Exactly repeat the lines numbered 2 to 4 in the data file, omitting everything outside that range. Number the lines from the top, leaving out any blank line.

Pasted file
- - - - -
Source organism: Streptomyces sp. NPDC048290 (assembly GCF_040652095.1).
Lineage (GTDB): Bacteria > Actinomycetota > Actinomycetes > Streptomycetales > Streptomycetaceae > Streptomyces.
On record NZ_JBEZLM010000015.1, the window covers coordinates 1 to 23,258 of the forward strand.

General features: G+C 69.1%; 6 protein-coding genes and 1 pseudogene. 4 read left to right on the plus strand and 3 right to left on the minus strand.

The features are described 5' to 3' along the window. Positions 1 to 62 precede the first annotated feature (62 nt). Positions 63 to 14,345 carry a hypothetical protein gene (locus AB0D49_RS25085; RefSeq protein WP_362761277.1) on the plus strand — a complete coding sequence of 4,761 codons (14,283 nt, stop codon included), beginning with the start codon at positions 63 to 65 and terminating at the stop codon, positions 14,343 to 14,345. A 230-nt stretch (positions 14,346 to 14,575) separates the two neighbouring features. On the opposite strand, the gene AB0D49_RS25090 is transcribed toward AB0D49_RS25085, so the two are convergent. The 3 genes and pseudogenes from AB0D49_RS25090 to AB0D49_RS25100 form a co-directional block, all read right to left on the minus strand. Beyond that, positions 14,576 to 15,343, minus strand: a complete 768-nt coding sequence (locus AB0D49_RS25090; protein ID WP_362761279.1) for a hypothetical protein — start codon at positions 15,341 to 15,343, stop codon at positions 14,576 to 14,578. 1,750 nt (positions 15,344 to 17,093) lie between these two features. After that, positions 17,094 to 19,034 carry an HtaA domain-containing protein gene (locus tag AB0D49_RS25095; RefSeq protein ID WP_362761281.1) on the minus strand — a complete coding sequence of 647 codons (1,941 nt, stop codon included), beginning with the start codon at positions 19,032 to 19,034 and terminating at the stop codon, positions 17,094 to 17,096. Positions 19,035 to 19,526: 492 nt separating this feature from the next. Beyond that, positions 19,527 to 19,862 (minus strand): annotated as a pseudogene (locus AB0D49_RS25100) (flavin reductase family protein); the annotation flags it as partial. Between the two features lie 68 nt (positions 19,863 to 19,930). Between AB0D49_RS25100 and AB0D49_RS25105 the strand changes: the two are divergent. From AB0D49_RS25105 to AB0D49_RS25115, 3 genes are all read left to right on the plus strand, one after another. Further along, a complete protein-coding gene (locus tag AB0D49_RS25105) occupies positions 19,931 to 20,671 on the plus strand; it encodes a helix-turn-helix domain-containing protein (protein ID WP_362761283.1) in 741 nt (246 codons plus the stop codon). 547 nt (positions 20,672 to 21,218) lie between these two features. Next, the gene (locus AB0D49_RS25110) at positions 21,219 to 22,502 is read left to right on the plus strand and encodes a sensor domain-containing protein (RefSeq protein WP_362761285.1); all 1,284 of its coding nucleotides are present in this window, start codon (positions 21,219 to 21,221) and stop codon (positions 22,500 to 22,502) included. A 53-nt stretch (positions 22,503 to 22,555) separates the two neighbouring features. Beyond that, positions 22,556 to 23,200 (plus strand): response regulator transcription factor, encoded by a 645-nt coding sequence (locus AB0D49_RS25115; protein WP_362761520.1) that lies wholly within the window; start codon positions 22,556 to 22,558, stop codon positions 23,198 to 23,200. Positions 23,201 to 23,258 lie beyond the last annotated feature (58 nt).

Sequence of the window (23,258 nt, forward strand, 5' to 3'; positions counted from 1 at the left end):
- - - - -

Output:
Lineage (GTDB): Bacteria > Actinomycetota > Actinomycetes > Streptomycetales > Streptomycetaceae > Streptomyces.
On record NZ_JBEZLM010000015.1, the window covers coordinates 1 to 23,258 of the forward strand.

General features: G+C 69.1%; 6 protein-coding genes and 1 pseudogene. 4 read left to right on the plus strand and 3 right to left on the minus strand.